PETA warns of class action lawsuit if coconut labelling system promise not kept
PETA has welcomed the Thai Commerce Ministry’s use of a traceable labelling system, intended to ensure that Thai coconuts are not harvested by monkeys, but warned that Thai companies exporting coconut products which do not comply with the system may face class action lawsuits, said PETA senior vice president for International Campaigns, Jason Baker, in a statement issued on Thursday.
“We would welcome the use of a traceability system if it is genuine, but we know, from experience, that people in business are not always forthright. That is why we caution companies that, if they give any false assurances, they will face a class action lawsuit for misrepresentation and, for that reason alone, the effectiveness of this labelling system must withstand scrutiny,” said Mr. Baker.
Deputy Prime Minister and Commerce Minister Jurin Laksanavisit chaired a meeting with all parties concerned, including the exporters of coconut products, the Association of Cruelty against Animals of Thailand and the Friends of Wild Animals Foundation, to discuss ways to stop the use of monkey labour in coconut harvesting and to clarify the matter to supermarkets in Britain, which have boycotted Thai coconut products in response to calls from PETA.
It was agreed that a traceable labelling system will be put in place and that Thai commercial attachés overseas must explain, to European importers, the steps being taken by Thai producers to ensure that monkeys are not used in coconut harvesting.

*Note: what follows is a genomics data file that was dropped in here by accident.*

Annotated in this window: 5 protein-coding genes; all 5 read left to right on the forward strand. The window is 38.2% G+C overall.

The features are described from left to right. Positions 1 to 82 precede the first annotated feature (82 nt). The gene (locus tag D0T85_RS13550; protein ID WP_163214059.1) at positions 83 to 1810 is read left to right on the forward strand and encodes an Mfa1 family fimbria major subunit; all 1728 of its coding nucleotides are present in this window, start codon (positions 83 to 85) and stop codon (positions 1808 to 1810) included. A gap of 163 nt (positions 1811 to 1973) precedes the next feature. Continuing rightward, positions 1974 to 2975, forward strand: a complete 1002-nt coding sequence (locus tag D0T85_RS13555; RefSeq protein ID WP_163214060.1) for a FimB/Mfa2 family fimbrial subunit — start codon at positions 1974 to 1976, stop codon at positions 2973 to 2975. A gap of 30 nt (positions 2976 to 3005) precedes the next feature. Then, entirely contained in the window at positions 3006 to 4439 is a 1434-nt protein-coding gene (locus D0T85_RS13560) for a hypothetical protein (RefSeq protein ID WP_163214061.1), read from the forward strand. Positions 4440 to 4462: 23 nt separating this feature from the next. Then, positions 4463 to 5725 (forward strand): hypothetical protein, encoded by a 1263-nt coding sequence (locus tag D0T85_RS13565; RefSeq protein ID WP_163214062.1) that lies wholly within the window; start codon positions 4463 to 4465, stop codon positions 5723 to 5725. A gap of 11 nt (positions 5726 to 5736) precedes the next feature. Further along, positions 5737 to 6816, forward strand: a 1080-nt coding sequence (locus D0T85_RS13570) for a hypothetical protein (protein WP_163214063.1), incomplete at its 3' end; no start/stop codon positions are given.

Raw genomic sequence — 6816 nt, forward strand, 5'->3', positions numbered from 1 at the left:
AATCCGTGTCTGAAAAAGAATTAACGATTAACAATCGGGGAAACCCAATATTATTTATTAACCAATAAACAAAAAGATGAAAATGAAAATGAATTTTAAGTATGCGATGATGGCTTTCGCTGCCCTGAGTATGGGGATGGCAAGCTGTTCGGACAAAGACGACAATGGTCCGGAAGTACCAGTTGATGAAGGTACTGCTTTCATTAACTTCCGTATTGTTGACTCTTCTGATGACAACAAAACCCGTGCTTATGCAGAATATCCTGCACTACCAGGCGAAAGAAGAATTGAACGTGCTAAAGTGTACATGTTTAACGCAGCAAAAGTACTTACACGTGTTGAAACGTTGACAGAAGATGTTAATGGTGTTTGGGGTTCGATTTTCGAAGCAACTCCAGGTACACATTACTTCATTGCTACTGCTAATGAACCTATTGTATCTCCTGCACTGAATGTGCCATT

Mr. Baker said he hopes Chaokoh, a major player in the coconut industry, will retire monkeys, which are allegedly kept in cages or on chains.
“Given there are some 80,000 coconut farms in Thailand, meaningful action must replace mere words. PETA and every kind of consumer look forward to seeing a Thai coconut industry that leaves monkeys alone,” he added.
Coconut farmers, on Koh Samui in Thailand’s southern province of Surat Thani, have, however, expressed concern that the labelling system may mean buyers to stop purchasing their coconuts.
Many coconut farmers insist that they have stopped using monkeys to pick coconuts, because their coconut trees are not very tall and the coconuts can be harvested by humans faster than by monkeys, which can only pick one coconut at a time.